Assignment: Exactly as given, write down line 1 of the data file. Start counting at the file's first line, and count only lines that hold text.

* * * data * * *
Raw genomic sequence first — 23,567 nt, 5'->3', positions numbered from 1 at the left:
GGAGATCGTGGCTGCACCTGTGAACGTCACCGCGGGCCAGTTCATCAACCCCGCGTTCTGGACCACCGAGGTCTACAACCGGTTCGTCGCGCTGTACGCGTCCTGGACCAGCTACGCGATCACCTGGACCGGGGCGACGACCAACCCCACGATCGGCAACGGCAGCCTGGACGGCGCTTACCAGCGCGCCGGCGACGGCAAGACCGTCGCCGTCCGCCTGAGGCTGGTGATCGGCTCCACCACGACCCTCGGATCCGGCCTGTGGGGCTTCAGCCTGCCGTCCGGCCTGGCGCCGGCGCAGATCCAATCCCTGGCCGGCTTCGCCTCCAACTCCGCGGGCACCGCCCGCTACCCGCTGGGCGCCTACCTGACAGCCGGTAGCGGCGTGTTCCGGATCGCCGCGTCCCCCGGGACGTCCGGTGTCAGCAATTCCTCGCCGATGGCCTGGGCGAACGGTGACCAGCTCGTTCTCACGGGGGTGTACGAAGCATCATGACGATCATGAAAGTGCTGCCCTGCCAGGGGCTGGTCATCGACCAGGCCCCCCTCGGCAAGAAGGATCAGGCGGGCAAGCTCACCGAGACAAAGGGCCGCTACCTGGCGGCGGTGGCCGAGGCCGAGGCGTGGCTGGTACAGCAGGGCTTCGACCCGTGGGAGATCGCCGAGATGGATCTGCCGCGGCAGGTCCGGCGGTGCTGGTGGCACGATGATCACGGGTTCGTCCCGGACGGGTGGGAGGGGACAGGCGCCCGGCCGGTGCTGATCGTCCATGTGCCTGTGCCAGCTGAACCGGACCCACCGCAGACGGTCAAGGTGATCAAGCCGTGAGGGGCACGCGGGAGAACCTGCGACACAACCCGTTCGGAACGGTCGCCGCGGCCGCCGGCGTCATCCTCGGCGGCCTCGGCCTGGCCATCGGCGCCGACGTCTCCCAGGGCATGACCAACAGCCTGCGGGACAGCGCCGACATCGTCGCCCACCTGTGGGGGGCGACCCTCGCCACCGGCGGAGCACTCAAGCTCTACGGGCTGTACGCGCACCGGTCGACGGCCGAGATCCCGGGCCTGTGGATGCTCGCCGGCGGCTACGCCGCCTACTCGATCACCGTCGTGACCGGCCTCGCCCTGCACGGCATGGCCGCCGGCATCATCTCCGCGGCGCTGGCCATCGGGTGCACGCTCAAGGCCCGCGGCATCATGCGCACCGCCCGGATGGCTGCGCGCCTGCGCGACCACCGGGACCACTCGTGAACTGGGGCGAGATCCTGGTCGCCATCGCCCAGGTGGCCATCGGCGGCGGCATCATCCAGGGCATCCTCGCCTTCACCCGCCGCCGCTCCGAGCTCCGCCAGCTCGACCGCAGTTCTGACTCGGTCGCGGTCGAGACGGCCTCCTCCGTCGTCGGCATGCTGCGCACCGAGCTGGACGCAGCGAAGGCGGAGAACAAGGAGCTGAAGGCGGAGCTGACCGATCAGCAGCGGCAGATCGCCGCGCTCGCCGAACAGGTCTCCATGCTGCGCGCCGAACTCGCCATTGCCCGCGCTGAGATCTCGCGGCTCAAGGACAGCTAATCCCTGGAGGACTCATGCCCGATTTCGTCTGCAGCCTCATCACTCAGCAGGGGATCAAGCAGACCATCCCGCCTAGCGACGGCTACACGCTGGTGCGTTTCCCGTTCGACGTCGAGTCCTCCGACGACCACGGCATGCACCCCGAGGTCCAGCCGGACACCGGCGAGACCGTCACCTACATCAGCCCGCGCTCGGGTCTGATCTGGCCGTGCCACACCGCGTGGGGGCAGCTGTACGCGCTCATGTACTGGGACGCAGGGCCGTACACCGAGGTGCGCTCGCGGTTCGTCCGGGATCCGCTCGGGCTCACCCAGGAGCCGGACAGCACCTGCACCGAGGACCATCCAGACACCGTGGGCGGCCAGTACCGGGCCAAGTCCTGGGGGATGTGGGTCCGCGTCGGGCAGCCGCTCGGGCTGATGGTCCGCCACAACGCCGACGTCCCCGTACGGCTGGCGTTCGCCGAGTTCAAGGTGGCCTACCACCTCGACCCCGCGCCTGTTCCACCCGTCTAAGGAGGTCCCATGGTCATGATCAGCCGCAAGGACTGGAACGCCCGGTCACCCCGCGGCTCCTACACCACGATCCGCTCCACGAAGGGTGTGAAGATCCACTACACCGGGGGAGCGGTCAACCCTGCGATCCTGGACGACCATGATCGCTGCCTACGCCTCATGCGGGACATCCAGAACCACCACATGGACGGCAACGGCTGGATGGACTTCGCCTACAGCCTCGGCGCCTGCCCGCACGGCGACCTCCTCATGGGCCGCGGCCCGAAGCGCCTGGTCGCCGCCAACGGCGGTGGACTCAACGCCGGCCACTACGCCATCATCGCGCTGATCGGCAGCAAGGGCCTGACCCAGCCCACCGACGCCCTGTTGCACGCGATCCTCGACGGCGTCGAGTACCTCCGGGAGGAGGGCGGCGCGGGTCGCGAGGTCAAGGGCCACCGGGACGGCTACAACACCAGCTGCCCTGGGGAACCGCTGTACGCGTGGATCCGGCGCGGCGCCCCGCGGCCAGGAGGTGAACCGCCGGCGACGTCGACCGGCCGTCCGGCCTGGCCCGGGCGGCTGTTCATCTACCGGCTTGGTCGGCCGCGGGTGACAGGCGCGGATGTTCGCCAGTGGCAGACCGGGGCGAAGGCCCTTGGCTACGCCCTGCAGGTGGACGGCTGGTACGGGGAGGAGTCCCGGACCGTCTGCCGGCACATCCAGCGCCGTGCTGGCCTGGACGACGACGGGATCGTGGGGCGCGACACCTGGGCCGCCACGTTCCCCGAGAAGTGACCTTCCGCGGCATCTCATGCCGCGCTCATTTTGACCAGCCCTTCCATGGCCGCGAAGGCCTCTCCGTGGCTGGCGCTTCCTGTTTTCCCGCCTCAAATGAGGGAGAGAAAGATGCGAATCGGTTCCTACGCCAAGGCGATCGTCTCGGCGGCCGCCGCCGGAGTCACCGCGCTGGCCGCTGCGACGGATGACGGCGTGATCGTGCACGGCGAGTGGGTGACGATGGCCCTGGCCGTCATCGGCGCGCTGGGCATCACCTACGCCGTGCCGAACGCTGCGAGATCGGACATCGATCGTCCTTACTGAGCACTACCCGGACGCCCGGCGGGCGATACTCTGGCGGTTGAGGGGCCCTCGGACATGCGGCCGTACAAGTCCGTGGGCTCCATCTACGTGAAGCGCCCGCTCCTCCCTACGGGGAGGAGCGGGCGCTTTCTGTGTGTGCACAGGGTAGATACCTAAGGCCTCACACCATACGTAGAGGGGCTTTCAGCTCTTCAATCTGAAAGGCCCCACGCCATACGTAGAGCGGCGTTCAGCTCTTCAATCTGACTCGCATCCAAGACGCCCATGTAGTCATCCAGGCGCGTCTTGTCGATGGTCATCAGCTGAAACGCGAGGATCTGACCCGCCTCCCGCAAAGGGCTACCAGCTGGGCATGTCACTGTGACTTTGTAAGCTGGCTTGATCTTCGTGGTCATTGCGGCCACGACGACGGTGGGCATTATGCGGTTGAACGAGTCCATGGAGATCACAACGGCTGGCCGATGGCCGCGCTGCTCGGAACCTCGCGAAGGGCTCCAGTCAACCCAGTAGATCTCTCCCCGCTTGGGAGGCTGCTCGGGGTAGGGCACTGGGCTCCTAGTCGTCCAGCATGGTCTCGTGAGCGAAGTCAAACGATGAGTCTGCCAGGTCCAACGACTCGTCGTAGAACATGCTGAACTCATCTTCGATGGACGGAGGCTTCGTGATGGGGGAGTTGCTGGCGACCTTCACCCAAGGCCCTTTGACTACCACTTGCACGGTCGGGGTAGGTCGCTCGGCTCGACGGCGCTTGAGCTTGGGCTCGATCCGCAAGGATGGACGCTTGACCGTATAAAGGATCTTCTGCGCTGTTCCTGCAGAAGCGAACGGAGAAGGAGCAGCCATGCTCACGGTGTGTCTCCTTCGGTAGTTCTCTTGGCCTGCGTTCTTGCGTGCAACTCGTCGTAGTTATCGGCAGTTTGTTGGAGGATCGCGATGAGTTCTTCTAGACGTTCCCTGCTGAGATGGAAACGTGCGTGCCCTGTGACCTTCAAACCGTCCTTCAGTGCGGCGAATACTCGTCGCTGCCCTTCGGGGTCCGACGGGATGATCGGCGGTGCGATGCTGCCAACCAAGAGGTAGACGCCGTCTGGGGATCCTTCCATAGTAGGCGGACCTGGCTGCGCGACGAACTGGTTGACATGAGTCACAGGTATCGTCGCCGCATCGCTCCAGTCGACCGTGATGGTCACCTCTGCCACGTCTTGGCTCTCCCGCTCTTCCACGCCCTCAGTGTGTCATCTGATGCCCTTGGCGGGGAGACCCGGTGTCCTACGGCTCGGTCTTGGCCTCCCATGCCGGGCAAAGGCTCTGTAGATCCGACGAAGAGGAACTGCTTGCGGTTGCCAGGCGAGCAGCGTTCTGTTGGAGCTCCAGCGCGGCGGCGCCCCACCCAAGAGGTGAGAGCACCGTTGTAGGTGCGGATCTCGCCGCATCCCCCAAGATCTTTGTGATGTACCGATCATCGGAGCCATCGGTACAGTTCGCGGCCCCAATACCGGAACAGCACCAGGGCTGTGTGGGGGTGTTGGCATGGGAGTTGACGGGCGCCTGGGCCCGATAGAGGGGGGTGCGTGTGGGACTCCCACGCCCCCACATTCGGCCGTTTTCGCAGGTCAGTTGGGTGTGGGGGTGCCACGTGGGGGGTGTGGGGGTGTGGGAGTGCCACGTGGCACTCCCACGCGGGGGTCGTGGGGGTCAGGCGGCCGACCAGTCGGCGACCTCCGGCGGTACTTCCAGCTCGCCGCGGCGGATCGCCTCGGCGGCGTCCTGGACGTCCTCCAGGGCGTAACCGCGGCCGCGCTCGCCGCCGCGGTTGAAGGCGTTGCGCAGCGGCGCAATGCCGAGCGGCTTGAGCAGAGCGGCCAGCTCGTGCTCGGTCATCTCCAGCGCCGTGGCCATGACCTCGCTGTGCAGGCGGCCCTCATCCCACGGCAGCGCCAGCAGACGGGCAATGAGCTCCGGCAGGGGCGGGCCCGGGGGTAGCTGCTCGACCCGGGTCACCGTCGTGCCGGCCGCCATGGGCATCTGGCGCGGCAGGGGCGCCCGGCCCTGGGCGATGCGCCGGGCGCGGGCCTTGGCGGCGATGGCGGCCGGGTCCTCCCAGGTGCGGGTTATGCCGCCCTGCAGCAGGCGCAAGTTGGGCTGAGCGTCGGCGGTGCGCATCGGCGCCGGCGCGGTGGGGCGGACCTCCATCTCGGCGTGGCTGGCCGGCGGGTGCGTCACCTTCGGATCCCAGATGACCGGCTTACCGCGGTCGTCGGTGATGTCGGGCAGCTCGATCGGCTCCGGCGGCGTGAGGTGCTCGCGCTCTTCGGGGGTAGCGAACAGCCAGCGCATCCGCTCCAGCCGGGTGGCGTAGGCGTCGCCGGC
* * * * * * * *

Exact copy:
Raw genomic sequence first — 23,567 nt, 5'->3', positions numbered from 1 at the left: